Director Jenn Thompson, a well-respected presence on Connecticut stages, has skillfully guided the production to its satisfying end.  She effectively integrates the ensemble into the show, using them to capably inject needed exposition.  Ms. Thompson nimbly teases out the humor and pathos of the work.  As stated earlier, she needs to reexamine the efficacy of the choreography.  Work also needs to be done in Act II to better define some of the intent of certain scenes and the overall flow of the production.


Wilson Chin’s Set Design is minimal, with a revolving platform, center stage, simulating the ebb and flow of the story.  The focus is on the back wall with weathered, floor-to-ceiling wooden planks denoting the barn at the Cuthbert’s farm.  In keeping with the ambiance of the show, Tracy Christensen’s Costume Design incorporates a fine mix of early 20th century sensibilities along with modern garb.  Philip S. Rosenberg’s Lighting Design, while occasionally overstated, breathes life and radiance into the musical.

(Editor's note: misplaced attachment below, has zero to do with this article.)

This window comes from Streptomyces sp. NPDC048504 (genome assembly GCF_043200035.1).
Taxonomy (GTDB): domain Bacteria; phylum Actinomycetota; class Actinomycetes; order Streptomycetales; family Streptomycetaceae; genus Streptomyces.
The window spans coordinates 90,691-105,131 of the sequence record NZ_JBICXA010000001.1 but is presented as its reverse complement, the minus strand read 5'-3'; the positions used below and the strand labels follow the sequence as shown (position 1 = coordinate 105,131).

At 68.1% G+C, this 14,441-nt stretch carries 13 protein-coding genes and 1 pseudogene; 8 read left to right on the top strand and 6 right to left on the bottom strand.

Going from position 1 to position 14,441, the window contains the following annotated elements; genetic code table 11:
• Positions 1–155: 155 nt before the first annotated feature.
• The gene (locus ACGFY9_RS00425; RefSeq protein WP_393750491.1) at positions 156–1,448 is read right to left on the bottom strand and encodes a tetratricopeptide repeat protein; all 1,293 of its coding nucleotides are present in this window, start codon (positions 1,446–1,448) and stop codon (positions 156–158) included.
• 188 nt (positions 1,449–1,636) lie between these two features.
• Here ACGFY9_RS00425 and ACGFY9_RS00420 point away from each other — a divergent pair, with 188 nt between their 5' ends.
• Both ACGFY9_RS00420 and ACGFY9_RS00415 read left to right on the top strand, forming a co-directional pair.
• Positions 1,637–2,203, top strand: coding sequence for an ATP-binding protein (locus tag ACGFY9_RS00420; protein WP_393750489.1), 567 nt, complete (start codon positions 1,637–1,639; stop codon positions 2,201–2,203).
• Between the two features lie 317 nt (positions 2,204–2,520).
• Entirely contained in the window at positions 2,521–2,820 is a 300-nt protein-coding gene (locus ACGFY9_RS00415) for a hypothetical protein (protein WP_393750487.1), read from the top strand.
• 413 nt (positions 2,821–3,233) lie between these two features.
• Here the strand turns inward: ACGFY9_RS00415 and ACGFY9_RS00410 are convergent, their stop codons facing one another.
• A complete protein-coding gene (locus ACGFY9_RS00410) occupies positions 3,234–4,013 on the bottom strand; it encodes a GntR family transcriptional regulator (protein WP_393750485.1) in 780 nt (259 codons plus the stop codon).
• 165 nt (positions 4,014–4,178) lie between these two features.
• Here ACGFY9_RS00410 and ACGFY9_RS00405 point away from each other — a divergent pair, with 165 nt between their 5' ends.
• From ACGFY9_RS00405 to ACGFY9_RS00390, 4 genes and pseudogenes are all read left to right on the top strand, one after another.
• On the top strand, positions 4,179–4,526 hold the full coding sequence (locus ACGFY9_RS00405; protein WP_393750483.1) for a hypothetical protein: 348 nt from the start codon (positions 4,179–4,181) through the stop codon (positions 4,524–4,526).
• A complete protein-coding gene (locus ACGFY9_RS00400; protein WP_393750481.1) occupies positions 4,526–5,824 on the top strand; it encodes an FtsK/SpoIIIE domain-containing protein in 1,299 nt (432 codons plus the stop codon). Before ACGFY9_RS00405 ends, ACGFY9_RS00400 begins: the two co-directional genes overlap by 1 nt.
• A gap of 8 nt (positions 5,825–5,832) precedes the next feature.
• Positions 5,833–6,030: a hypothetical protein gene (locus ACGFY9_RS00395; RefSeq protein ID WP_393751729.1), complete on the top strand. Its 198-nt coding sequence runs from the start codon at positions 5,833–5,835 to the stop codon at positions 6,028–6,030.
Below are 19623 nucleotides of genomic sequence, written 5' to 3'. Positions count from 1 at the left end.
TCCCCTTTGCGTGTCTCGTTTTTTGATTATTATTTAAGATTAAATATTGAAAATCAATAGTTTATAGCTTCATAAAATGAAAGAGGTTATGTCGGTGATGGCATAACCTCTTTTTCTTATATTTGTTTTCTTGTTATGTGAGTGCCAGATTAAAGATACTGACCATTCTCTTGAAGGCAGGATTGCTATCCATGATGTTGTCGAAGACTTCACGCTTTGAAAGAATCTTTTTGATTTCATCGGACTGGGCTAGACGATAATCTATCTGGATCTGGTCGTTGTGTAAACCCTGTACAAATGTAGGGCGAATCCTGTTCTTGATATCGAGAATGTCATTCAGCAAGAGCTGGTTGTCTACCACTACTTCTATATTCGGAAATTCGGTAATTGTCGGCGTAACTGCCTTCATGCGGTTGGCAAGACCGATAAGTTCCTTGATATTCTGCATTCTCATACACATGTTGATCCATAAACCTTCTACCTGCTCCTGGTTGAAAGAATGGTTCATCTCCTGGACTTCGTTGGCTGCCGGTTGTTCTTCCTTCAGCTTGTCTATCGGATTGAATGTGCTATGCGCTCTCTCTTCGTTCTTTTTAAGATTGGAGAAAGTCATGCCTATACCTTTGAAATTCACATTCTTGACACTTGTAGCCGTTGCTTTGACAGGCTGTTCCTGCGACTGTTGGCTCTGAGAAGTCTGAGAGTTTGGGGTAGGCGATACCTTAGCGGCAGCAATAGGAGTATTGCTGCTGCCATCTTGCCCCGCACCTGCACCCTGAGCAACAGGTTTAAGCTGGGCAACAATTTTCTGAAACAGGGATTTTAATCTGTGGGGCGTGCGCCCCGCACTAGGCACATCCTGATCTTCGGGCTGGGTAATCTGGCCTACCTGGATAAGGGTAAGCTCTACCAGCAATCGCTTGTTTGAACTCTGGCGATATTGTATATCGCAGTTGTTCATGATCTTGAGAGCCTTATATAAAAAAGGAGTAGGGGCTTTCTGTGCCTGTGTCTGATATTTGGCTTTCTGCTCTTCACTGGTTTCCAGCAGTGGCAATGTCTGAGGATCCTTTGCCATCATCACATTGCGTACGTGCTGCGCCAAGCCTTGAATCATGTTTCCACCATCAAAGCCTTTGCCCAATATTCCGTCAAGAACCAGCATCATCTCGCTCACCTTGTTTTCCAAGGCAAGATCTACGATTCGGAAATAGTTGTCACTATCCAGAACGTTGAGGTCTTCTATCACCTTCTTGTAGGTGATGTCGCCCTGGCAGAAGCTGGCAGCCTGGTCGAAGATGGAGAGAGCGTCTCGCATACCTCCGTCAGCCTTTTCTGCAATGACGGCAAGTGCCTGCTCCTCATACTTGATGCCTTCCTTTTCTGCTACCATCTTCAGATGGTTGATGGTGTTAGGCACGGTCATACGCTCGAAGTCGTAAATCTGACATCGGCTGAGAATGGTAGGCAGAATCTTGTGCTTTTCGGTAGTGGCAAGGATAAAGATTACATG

Anne of Green Gables, an enchanting new musical, well worth a trip to the Goodspeed Opera House.  Playing through September 4, 2022.  Click here for dates, times, and ticket information.



Tuesday, August 9, 2022

Review of "Guys and Dolls"

 Shows from the 1940’s and 1950’s - the Golden Age of Broadway musicals - are not often present on Connecticut stages.  When they are produced, and done well, the results can be a highly entertaining night (or day) at the theater.  Case in point is the raucous, tuneful, crowd-pleasing production of Frank Loesser’s Guys and Dolls at the Sharon Playhouse.  The show runs through August 14.


How wonderful it is to sit back and hear all those classic songs live, sung by a superb cast with beautiful and powerful voices.  I even moved my seat from 6th row center in Act I  to the last row in the compact theater for Act II just to see how good the performer’s voices were.  I was not disappointed. 


The songs in Guys and Dolls include such gems as "A Bushel and a Peck," "Adelaide's Lament," "Guys and Dolls," "Luck Be a Lady," "Sue Me," and my personal favorite, "Sit Down, You're Rockin' the Boat."


The book of the musical, by Jo Swerling and Abe Burrows, is based on a number of short stories from the writer Damon Runyon.  His often humorous tales are full of colorful characters of Broadway, which include gamblers, nightclub performers, and denizens of the street.